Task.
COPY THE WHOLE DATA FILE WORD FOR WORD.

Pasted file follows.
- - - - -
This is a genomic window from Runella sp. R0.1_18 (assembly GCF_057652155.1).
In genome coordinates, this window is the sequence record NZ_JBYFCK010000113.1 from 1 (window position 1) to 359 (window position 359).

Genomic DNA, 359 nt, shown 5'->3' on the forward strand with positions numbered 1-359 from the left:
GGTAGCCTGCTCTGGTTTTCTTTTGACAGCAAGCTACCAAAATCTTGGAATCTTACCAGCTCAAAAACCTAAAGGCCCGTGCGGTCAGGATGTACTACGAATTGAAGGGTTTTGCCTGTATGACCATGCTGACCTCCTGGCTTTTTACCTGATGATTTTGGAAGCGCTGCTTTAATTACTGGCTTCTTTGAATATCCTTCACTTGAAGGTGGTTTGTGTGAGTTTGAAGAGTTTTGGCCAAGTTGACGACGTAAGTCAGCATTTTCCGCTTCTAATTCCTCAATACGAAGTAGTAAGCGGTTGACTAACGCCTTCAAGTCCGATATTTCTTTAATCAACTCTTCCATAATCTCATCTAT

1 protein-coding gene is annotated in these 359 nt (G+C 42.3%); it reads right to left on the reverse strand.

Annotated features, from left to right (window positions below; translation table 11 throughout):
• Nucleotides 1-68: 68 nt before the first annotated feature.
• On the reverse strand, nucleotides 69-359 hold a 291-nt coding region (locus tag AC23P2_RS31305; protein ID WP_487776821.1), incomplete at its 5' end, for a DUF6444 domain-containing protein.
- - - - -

This is a genomic window from Runella sp. R0.1_18 (assembly GCF_057652155.1).
In genome coordinates, this window is the sequence record NZ_JBYFCK010000113.1 from 1 (window position 1) to 359 (window position 359).

Genomic DNA, 359 nt, shown 5'->3' on the forward strand with positions numbered 1-359 from the left:
GGTAGCCTGCTCTGGTTTTCTTTTGACAGCAAGCTACCAAAATCTTGGAATCTTACCAGCTCAAAAACCTAAAGGCCCGTGCGGTCAGGATGTACTACGAATTGAAGGGTTTTGCCTGTATGACCATGCTGACCTCCTGGCTTTTTACCTGATGATTTTGGAAGCGCTGCTTTAATTACTGGCTTCTTTGAATATCCTTCACTTGAAGGTGGTTTGTGTGAGTTTGAAGAGTTTTGGCCAAGTTGACGACGTAAGTCAGCATTTTCCGCTTCTAATTCCTCAATACGAAGTAGTAAGCGGTTGACTAACGCCTTCAAGTCCGATATTTCTTTAATCAACTCTTCCATAATCTCATCTAT

1 protein-coding gene is annotated in these 359 nt (G+C 42.3%); it reads right to left on the reverse strand.

Annotated features, from left to right (window positions below; translation table 11 throughout):
• Nucleotides 1-68: 68 nt before the first annotated feature.
• On the reverse strand, nucleotides 69-359 hold a 291-nt coding region (locus tag AC23P2_RS31305; protein ID WP_487776821.1), incomplete at its 5' end, for a DUF6444 domain-containing protein.